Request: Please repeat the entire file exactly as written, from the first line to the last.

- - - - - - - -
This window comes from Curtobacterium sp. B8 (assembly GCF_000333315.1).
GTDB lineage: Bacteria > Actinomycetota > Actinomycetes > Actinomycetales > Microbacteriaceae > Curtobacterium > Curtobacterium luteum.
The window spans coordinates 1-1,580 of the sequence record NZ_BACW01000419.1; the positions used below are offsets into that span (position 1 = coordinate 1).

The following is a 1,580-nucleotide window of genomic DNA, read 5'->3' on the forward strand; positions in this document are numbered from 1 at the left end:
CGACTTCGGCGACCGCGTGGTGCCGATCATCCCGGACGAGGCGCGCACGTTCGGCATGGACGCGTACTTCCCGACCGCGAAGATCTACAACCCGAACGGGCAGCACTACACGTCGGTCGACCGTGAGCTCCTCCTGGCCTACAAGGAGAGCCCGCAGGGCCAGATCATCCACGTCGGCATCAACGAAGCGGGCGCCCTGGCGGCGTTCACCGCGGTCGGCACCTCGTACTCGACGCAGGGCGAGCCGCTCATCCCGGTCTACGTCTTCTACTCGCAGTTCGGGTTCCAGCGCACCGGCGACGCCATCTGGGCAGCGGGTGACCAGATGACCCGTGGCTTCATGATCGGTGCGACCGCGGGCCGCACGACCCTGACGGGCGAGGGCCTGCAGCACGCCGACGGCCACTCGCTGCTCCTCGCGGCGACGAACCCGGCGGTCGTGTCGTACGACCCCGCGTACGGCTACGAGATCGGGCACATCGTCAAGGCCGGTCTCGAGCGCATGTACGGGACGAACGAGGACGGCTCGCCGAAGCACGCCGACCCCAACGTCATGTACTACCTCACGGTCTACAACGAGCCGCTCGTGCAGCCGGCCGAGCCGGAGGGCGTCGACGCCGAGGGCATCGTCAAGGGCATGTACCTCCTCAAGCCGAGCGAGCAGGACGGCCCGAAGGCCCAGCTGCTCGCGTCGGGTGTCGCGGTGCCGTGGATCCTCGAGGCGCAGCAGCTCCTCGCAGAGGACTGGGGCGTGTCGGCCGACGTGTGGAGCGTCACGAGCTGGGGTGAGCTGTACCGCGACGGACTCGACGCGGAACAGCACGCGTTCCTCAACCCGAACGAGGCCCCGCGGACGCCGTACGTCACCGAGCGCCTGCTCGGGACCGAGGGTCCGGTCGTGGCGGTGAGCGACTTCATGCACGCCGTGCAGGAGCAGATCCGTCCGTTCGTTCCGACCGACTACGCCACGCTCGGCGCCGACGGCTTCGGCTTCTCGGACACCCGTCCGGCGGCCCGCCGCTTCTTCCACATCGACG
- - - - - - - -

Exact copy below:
This window comes from Curtobacterium sp. B8 (assembly GCF_000333315.1).
GTDB lineage: Bacteria > Actinomycetota > Actinomycetes > Actinomycetales > Microbacteriaceae > Curtobacterium > Curtobacterium luteum.
The window spans coordinates 1-1,580 of the sequence record NZ_BACW01000419.1; the positions used below are offsets into that span (position 1 = coordinate 1).

The following is a 1,580-nucleotide window of genomic DNA, read 5'->3' on the forward strand; positions in this document are numbered from 1 at the left end:
CGACTTCGGCGACCGCGTGGTGCCGATCATCCCGGACGAGGCGCGCACGTTCGGCATGGACGCGTACTTCCCGACCGCGAAGATCTACAACCCGAACGGGCAGCACTACACGTCGGTCGACCGTGAGCTCCTCCTGGCCTACAAGGAGAGCCCGCAGGGCCAGATCATCCACGTCGGCATCAACGAAGCGGGCGCCCTGGCGGCGTTCACCGCGGTCGGCACCTCGTACTCGACGCAGGGCGAGCCGCTCATCCCGGTCTACGTCTTCTACTCGCAGTTCGGGTTCCAGCGCACCGGCGACGCCATCTGGGCAGCGGGTGACCAGATGACCCGTGGCTTCATGATCGGTGCGACCGCGGGCCGCACGACCCTGACGGGCGAGGGCCTGCAGCACGCCGACGGCCACTCGCTGCTCCTCGCGGCGACGAACCCGGCGGTCGTGTCGTACGACCCCGCGTACGGCTACGAGATCGGGCACATCGTCAAGGCCGGTCTCGAGCGCATGTACGGGACGAACGAGGACGGCTCGCCGAAGCACGCCGACCCCAACGTCATGTACTACCTCACGGTCTACAACGAGCCGCTCGTGCAGCCGGCCGAGCCGGAGGGCGTCGACGCCGAGGGCATCGTCAAGGGCATGTACCTCCTCAAGCCGAGCGAGCAGGACGGCCCGAAGGCCCAGCTGCTCGCGTCGGGTGTCGCGGTGCCGTGGATCCTCGAGGCGCAGCAGCTCCTCGCAGAGGACTGGGGCGTGTCGGCCGACGTGTGGAGCGTCACGAGCTGGGGTGAGCTGTACCGCGACGGACTCGACGCGGAACAGCACGCGTTCCTCAACCCGAACGAGGCCCCGCGGACGCCGTACGTCACCGAGCGCCTGCTCGGGACCGAGGGTCCGGTCGTGGCGGTGAGCGACTTCATGCACGCCGTGCAGGAGCAGATCCGTCCGTTCGTTCCGACCGACTACGCCACGCTCGGCGCCGACGGCTTCGGCTTCTCGGACACCCGTCCGGCGGCCCGCCGCTTCTTCCACATCGACG